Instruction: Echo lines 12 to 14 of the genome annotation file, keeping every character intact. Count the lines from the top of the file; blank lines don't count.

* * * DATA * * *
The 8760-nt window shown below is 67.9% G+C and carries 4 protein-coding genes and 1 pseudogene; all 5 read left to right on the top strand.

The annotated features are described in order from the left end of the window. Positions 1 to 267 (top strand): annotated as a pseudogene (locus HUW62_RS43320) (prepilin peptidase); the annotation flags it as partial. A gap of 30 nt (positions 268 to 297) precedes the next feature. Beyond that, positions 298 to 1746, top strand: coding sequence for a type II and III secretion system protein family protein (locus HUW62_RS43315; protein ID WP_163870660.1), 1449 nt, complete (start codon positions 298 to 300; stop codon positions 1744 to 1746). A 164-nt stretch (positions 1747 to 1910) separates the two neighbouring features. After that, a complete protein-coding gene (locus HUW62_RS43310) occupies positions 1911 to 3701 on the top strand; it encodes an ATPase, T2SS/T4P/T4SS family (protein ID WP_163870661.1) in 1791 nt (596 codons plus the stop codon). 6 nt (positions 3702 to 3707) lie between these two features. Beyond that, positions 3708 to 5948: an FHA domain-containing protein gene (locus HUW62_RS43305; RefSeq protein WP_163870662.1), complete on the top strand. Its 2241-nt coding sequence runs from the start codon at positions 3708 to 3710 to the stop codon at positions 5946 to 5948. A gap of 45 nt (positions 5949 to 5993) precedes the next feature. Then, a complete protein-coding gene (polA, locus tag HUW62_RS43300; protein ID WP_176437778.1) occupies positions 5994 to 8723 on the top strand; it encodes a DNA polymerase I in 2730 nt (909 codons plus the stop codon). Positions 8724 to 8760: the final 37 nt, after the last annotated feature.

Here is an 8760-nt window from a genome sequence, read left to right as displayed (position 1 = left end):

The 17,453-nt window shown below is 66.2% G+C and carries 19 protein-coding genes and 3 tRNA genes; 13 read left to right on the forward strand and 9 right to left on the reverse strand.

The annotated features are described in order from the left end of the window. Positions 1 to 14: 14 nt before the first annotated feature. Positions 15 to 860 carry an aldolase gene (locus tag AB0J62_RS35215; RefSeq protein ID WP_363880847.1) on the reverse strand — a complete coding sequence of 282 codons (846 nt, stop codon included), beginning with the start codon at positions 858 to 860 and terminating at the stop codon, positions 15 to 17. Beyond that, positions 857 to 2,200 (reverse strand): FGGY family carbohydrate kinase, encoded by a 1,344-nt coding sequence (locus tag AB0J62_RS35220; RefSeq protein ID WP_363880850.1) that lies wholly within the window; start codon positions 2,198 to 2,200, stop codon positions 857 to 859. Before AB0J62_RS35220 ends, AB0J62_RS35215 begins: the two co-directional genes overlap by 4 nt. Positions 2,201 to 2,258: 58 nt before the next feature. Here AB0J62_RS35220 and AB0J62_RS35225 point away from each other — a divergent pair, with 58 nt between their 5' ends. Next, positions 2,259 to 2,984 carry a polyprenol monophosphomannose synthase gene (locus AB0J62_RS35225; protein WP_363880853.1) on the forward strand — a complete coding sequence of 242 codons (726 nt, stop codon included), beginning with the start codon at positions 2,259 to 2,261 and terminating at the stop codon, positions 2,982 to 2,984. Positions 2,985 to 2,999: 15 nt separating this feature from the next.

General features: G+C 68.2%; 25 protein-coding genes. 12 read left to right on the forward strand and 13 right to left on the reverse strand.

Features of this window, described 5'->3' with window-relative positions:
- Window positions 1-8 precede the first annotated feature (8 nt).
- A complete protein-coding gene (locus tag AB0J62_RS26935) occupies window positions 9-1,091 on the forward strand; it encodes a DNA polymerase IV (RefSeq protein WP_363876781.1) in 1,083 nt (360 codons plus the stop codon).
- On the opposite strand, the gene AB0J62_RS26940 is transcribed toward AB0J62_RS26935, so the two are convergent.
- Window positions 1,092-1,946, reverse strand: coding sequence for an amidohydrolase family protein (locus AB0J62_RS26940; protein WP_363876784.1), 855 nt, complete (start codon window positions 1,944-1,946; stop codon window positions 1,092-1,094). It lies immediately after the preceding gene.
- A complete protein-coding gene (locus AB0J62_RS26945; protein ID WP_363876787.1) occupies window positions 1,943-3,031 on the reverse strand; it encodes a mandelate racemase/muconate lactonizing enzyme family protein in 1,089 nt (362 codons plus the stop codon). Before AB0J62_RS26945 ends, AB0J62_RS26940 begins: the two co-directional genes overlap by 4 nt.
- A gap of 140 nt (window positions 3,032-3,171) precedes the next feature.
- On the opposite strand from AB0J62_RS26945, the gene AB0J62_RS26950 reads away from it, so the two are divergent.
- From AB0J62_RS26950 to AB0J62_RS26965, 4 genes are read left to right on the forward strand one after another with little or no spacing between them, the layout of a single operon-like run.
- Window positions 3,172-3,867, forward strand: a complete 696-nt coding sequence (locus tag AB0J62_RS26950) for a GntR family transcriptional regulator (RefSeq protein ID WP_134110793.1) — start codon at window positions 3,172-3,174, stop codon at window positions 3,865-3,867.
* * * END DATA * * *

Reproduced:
- A complete protein-coding gene (locus AB0J62_RS26945; protein ID WP_363876787.1) occupies window positions 1,943-3,031 on the reverse strand; it encodes a mandelate racemase/muconate lactonizing enzyme family protein in 1,089 nt (362 codons plus the stop codon). Before AB0J62_RS26945 ends, AB0J62_RS26940 begins: the two co-directional genes overlap by 4 nt.
- A gap of 140 nt (window positions 3,032-3,171) precedes the next feature.
- On the opposite strand from AB0J62_RS26945, the gene AB0J62_RS26950 reads away from it, so the two are divergent.